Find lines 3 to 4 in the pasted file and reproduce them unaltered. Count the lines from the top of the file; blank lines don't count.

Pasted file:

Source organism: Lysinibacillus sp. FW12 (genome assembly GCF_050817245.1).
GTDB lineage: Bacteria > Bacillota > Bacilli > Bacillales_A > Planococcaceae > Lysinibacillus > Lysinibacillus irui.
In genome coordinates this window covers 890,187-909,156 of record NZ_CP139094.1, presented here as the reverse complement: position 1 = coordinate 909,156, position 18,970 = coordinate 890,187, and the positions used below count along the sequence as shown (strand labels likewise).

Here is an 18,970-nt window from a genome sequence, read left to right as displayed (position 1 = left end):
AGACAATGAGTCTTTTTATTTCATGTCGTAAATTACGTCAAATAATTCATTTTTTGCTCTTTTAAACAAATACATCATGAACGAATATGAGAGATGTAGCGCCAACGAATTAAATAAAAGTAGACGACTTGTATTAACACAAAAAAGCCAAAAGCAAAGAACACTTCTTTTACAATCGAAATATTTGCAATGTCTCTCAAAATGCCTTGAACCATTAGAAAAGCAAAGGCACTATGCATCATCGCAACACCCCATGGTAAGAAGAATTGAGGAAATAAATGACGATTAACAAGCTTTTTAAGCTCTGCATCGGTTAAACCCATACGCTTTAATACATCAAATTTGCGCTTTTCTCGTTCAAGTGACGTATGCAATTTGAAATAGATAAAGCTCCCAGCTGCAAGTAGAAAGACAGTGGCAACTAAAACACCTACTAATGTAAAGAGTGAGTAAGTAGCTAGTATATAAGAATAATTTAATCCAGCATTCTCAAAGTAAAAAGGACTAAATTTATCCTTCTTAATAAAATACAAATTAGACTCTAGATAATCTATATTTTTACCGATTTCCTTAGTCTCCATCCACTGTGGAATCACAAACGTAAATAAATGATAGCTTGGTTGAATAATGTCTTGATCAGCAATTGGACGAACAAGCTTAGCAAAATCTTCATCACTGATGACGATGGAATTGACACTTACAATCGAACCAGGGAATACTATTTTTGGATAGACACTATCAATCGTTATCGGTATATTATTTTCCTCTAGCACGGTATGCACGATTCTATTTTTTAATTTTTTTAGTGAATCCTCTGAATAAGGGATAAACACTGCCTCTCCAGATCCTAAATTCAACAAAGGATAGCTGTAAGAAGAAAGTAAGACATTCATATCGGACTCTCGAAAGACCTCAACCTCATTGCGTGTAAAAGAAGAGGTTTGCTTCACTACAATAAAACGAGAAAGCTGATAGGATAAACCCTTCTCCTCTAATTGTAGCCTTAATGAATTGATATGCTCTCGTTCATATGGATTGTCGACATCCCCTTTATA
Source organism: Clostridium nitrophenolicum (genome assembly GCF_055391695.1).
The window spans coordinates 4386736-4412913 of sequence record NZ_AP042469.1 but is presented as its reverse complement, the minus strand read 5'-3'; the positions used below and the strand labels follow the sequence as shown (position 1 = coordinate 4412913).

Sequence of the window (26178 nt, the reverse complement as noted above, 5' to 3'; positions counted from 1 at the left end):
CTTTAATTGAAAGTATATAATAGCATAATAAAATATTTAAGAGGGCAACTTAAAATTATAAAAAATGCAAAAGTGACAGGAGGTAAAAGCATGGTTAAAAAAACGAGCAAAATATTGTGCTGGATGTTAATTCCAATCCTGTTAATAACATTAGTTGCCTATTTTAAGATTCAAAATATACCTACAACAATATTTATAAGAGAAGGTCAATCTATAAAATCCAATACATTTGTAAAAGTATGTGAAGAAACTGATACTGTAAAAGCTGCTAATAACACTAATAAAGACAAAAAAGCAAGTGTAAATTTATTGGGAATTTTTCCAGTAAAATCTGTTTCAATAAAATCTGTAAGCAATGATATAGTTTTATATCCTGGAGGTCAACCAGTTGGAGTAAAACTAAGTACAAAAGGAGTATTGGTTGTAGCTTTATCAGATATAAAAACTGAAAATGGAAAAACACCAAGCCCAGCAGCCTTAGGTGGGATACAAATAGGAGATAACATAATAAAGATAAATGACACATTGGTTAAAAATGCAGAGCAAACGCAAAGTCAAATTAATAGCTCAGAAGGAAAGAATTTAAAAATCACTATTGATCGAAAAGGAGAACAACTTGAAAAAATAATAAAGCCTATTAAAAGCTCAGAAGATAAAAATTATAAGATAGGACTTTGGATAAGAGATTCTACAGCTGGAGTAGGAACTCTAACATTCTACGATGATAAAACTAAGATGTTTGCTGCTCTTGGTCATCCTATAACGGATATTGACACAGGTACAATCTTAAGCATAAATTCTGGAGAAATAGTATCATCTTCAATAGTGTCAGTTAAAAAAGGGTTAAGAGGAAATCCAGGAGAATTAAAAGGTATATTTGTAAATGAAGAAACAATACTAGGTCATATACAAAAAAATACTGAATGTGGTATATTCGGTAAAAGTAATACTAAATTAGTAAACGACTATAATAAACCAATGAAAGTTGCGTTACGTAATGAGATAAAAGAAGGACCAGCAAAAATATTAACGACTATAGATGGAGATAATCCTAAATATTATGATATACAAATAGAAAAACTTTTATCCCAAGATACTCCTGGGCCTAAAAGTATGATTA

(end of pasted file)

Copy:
In genome coordinates this window covers 890,187-909,156 of record NZ_CP139094.1, presented here as the reverse complement: position 1 = coordinate 909,156, position 18,970 = coordinate 890,187, and the positions used below count along the sequence as shown (strand labels likewise).

Here is an 18,970-nt window from a genome sequence, read left to right as displayed (position 1 = left end):